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mri4 - 13.0 Magnetic Resonance Imaging We have previously...

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13.0 Magnetic Resonance Imaging We have previously covered the basic principles of the formation of a sample’s magnetization when placed in a magnetic field. This is the way NMR was done since the 1940’s. In the early 1970’s, Paul Lauterbur had the idea to spatially encode the NMR signal to make images. Now we explore the instrumentation and schemes devised since then to make images and what the important parameters are that affect image quality. Instrumentation magnet gradient coils RF coils spectrometer for phase sensitive detection MRI Data Acquisition encoding spatial position: gradients, slice selection frequency encoding, k-space diagrams phase encoding spin-echo pulse sequence MRI Image Reconstruction MR Image Quality, Sampling Requirements, SNR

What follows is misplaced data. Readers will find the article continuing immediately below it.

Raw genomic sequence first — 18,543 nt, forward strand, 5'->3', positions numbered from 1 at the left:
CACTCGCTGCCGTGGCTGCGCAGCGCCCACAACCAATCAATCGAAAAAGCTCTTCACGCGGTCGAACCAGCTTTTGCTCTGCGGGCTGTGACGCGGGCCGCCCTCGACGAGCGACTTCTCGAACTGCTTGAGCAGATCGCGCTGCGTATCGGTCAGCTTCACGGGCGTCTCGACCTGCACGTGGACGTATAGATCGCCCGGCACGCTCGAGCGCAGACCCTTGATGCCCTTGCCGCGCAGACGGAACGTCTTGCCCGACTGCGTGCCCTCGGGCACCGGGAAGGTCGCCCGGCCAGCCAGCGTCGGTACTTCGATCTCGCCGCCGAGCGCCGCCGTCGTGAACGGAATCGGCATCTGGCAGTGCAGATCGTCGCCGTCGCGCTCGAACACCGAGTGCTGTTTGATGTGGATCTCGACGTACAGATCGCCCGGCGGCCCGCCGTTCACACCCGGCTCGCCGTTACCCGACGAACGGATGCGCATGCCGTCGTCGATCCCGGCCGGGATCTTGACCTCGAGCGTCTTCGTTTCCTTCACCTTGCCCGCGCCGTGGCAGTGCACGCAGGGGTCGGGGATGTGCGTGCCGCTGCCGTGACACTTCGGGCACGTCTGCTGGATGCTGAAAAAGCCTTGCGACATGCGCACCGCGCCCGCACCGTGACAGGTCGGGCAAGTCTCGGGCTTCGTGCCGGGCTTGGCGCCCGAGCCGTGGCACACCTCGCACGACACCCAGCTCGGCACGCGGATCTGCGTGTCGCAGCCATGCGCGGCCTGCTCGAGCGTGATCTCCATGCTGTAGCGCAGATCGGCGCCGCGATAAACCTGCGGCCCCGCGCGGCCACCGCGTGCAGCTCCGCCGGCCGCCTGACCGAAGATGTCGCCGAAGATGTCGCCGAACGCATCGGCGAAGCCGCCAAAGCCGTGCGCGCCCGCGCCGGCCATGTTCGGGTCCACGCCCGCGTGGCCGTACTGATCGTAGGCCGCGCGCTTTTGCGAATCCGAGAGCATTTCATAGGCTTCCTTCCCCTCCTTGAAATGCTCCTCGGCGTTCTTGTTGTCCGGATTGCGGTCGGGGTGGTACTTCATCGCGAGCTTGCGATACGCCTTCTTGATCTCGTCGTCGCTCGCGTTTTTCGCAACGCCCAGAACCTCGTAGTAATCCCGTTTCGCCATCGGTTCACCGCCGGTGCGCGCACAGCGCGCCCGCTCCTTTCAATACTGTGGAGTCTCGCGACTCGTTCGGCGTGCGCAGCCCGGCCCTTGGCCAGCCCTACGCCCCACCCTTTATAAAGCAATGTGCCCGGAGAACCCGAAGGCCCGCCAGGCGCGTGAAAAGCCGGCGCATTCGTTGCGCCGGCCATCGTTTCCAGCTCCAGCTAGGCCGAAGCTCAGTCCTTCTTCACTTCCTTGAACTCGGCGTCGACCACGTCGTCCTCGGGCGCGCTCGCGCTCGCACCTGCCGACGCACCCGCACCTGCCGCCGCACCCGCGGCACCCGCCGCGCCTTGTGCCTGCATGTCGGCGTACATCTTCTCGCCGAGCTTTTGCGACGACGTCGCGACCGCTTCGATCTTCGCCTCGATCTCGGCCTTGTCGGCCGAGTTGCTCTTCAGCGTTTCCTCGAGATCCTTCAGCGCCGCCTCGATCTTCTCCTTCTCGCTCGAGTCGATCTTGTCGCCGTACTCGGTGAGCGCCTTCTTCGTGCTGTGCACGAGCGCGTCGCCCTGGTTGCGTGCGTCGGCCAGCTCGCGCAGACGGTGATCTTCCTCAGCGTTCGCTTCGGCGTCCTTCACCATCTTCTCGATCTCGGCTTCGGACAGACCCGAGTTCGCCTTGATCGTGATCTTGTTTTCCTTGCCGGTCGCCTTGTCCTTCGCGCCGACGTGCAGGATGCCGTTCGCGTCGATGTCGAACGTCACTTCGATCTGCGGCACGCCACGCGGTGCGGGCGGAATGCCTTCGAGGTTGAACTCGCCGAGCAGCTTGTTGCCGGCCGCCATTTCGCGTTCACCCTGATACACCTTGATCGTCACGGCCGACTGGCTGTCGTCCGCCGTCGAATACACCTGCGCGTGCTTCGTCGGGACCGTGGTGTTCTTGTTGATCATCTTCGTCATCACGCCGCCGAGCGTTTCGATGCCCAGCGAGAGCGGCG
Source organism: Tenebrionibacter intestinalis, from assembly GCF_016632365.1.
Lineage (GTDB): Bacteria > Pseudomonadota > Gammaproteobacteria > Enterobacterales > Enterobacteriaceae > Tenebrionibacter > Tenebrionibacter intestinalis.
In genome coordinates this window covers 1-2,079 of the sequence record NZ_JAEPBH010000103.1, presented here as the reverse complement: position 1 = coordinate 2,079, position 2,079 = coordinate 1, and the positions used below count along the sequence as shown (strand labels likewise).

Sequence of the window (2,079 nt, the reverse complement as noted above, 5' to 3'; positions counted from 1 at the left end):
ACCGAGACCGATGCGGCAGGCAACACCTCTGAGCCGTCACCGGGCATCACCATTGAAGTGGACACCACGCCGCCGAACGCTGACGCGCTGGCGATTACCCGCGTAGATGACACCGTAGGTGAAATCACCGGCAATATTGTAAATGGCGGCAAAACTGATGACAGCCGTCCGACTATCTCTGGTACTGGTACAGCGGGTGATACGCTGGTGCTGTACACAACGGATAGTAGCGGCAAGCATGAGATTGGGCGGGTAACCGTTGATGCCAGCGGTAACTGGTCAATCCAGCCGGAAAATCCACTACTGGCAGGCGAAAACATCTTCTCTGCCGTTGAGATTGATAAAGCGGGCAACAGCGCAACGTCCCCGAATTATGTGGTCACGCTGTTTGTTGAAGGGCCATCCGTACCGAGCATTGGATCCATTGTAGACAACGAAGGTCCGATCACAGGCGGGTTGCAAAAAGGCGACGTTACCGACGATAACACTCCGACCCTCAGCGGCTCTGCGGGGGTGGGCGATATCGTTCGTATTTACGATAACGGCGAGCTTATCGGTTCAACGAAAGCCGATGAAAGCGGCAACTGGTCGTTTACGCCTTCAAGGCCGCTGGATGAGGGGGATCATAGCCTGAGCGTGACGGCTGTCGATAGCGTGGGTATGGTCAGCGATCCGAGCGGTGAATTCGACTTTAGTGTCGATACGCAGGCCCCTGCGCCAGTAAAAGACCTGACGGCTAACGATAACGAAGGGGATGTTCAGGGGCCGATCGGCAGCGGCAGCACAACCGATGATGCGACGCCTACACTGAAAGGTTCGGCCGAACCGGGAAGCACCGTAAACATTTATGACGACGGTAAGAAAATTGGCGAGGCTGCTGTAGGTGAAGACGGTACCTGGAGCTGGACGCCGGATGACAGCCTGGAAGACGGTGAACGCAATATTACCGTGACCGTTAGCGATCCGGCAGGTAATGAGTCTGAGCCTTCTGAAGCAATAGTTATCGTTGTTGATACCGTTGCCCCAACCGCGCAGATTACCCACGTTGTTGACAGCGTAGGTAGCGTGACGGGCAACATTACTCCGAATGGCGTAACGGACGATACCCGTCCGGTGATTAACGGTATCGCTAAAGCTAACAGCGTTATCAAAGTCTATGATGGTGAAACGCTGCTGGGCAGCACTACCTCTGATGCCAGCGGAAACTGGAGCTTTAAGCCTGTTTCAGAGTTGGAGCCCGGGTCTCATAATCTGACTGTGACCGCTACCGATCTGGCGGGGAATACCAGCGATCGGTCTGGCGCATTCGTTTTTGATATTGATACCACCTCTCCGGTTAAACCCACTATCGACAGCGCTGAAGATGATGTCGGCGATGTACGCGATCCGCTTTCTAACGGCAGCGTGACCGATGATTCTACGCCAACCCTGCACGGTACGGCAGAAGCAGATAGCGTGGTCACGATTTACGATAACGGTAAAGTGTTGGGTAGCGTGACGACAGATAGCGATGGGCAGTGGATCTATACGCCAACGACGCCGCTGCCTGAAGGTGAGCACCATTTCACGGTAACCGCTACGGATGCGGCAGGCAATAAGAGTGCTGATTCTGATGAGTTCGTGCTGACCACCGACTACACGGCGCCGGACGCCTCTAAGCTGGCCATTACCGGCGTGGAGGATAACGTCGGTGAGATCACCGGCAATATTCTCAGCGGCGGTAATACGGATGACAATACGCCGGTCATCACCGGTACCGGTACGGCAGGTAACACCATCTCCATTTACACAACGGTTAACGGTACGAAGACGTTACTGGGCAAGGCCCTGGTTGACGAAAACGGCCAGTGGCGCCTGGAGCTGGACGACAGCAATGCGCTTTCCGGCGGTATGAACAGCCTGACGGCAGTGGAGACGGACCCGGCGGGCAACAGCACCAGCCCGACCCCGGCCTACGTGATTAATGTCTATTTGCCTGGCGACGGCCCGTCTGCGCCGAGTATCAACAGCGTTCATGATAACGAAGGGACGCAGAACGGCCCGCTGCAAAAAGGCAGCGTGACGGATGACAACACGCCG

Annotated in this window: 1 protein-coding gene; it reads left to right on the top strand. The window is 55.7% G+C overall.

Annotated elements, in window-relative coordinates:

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Important Points from MRI Lecture 2 We discussed the Bloch Equations in their x,y,z form and their xy, z form and simple situations after a single RF pulse to evaluate the transverse and longitudinal signal evolution We saw how an FID for two different frequencies would result in two peaks in the Fourier spectrum if we plot the real part of the FT. This is the basis of spectroscopy, the frequency differences can come from chemical shifts due to different chemical/electronic environments that allow a sample’s structure to be studied. The MRI instrument was diagrammed and reviewed with emphasis on how a gradient in the magnetic field is created (x, y, and z gradients) and how linearly and circularly polarized RF fields (B 1 ) are created. Note that a linearly oscillating RF field can be thought of as a combination of two rotating fields, one at f L and the other at f L . In the rotating frame the one at f L
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  • Fall '10
  • MacFall
  • Magnetic resonance imaging, Nuclear magnetic resonance, maximum gradient strength, Paul Lauterbur, •Typical MRI gradient, gradient rise time

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